The templates my students will use to create a pub board presentation and a book cover designer presentation.

The templates my students will use to create a pub board presentation and a book cover designer presentation.

So a big portion is nearing completion, but there’s still so much more to do! So many more steps. So much to learn! Of course, that’s why we have this class! I think these guys are getting a great understanding of what it really takes to make a book. It’s tough, it’s tiring. But it’s also rewarding.

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I’ve been intensely creating syllabi for the last month. Spring semester begins February 1 and I have three classes to prep. (I never appreciated my class syllabi for my classes in college. But now that I’ve had to be creating them, wow. What a lot of work and planning!)

One class I’m particularly excited about is a new one I’m creating called “From Manuscript to Book: How It Happens.” I did a version of it during a May term at Houghton College back in 2009, but I’m refashioning it to fill a full semester. Five local authors have entrusted us with their complete manuscripts (all fiction), and my class will become a publishing company (name to be determined) that will walk these manuscripts through the entire publishing process.

My students will work in groups. Each group will receive a manuscript and they’ll first work as content editors. They’ll keyboardconsider all the things fiction editors have to — pacing and characterization and plot and dialog. We’ll Skype with a fiction editor who will talk us through her process. At the end of the first few weeks, they’ll prepare a detailed letter back to their author with advice for the manuscript. In the meantime, class periods will include a behind-the-scenes look at how a publishing company works. We’ll create schedules and budgets and P&Ls and sales projections. From this information, they’ll also begin a title information sheet.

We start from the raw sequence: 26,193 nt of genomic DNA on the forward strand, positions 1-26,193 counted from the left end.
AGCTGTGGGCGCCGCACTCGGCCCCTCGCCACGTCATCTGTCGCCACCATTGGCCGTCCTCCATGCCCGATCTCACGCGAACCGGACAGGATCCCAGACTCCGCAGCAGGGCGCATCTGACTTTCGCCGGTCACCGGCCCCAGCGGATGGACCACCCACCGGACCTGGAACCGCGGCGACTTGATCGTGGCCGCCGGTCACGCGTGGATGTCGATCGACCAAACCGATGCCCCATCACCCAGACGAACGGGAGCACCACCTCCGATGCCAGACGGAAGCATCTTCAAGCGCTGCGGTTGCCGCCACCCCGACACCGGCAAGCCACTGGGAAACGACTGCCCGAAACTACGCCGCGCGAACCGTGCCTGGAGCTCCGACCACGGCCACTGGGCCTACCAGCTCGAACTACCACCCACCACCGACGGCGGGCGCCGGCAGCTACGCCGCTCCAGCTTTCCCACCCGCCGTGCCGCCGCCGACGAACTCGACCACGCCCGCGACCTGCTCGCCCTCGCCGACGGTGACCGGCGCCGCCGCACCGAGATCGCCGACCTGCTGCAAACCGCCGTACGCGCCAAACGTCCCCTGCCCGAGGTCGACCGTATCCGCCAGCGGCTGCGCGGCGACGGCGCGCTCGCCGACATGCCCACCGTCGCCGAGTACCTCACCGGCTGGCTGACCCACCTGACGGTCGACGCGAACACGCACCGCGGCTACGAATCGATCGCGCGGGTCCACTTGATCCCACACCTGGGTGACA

From the title sheet and their P&Ls, they’ll prepare a sales presentation for their book to bring to the publishing board (us) that will determine if we’ll publish these books (which, of course, we will). We’ll Skype with a fiction agent who will clue us in on the types of proposals that sell. This will give my students practice in understanding the how and why of decisions in a publishing house. We’ll hear from publishing professionals currently working in the field.